Here's a new concept. There is no such thing as "summer slide".  Just as our lovely computers need time to "download", children need to allow their 'computers" to download. It really doesn't matter whether the child is watching "I love Lucy" all summer or learning soccer or learning how to swim or just playing outside. Adults, as well as children need time to 'chill", to make sense of what their neurons have acquired. Oh, "they will lose their momentum from the spring", baloney. The mind does not take a walk. It is always "on". Educators have concluded that summer is the ultimate wasteland and must be bridged. No. Our society does little to allow for 'downtime". The Spanish are beginning to adopt our ways....terrible. Their tradition has been to shut down operations by 1p.m. and reopen after about 5p.m. Our go-go-go style is really hurting us. Recharging means we come back from a nap, or whatever, with greater energy, enthusiasm. Nothing has been lost. Children are downloading ALL THE TIME.  They do not stop the last day of school. Our society dictates that we maximize, maximize, maximize. And, in all reality we end up with less, less, and less. All the exigencies still exist, but with a calmer view, better results. We need to treat ourselves, our children with a huge amount of stress reduction. We'll all be better off, healthier, and perhaps richer in many ways.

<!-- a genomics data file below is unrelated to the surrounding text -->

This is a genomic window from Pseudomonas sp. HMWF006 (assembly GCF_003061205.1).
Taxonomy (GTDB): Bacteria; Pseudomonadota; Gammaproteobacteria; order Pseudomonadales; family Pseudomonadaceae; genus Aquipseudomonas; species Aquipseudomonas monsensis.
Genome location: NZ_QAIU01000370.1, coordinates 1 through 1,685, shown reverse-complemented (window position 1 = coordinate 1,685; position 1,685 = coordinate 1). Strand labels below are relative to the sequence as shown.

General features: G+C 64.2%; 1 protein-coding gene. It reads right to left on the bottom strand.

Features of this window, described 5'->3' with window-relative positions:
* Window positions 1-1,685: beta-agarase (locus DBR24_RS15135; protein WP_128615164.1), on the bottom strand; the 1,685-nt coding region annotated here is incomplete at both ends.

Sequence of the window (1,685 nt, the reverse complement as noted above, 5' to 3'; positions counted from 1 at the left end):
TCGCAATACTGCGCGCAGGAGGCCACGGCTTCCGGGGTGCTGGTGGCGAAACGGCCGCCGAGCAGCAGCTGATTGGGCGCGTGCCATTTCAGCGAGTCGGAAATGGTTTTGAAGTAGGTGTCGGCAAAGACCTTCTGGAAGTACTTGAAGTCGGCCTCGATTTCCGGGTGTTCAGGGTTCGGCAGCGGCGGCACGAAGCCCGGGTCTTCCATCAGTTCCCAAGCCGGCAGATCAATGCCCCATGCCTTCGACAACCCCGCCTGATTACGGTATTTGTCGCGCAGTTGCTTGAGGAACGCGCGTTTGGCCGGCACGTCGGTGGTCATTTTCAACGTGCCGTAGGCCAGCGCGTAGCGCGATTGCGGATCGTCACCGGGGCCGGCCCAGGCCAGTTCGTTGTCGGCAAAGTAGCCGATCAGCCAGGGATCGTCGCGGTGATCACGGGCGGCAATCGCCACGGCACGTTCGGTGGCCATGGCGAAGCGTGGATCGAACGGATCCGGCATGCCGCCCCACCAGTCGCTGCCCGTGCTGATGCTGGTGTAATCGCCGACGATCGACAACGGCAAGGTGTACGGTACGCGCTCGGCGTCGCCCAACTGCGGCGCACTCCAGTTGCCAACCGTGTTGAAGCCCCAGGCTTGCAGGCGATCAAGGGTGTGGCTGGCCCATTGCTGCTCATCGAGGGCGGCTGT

Mike subscriber

    Can I make a suggestion to the schools who got short-changed by the city budget?  What if instead of teaching these kids with fully paid teachers, we give the teachers their summer off as usual.  Instead we'll simply pay for a crew of administrative staff to coordinate the logistics's the crazy part...bring in high school and college volunteers?  They need the volunteering experience on their resumes and the kids need someone to teach them letters and grammar.  I think high school volunteers can handle that.  Sure, there won't be professional teaching methodology, but it's much much better than nothing.  Plus, having some role models to look up to will help the young kids too.  Would the teachers union accept this proposal?  Would we be able to cobble together $1M instead of $15M for support staff salaries for 30 schools?

    Mike subscriber

    Schools:  We need $7.5M to teach kids.

    Mayor:  No.

    Chargers:  We need $600M for football

    Mayor:  Okidoki, and we'll spend a few more to do all the studies ahead of time and sell some land and pay for a special election.

    EducatedMom subscribermember

    It's all about choices...  The district got more than enough LCFF money from the state for fiscal year 2016-17 to expand the summer school program to twice as many schools as Richard Barrera would like to see, but the district spent the funds on employee compensation.  That choice has set the district up for not only a $34.6 million deficit in 2015-16 but a $94.7 million deficit in 2016-17 and a $119 million deficit in 2017-18 (see page 16 at$file/2015-16%20Budget%20Adoption%20Presentation%2C%206-23-15.pdf).  With future deficits that large, it's sadly unrealistic to think that the district will be able to expand the Chollas-Mead summer program anytime in the foreseeable future.

    David subscriber

    Summer school is a much needed program. Hats-off to all those schools that provide this opportunity for their communities. The O'Farrell Charter School has provided both summer school and bus passes for students for he past fifteen years. Keep up the great work